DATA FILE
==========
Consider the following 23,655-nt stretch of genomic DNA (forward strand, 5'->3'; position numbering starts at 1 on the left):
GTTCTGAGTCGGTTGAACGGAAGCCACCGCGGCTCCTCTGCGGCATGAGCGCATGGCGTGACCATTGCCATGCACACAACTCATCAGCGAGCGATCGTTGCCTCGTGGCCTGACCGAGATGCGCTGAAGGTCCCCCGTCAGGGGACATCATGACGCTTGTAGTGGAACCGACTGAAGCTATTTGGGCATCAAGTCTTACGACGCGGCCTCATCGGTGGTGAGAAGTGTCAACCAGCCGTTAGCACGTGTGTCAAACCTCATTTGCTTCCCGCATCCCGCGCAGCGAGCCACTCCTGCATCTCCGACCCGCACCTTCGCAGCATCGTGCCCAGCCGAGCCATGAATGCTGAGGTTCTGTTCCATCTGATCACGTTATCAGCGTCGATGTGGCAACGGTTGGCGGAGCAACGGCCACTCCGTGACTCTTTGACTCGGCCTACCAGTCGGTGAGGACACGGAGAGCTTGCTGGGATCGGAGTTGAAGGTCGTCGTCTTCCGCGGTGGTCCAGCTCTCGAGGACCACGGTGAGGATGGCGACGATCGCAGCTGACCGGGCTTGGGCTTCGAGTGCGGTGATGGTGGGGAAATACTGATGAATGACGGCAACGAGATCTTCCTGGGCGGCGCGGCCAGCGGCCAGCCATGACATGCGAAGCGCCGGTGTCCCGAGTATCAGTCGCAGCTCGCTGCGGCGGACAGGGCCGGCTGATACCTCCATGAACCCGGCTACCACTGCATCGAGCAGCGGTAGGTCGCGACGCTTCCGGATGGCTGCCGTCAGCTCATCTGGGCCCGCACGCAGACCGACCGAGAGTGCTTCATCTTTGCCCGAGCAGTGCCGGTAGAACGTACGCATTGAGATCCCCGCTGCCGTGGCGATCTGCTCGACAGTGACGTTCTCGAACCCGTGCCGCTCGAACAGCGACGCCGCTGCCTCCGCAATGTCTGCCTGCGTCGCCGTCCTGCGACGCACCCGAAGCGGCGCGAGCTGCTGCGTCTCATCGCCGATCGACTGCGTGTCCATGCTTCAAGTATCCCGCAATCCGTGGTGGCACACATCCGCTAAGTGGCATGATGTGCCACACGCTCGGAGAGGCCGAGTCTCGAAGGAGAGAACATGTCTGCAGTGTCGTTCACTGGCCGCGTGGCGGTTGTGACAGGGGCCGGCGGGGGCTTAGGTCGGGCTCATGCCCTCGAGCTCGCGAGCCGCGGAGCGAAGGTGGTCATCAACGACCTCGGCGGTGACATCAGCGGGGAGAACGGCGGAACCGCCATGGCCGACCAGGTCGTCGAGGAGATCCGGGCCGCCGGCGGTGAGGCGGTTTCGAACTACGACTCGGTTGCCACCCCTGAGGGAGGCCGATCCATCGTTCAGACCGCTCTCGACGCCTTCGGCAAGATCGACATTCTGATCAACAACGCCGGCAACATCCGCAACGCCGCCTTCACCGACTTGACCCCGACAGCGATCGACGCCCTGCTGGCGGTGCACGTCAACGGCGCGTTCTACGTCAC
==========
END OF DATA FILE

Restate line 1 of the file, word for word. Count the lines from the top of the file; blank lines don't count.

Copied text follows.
Consider the following 23,655-nt stretch of genomic DNA (forward strand, 5'->3'; position numbering starts at 1 on the left):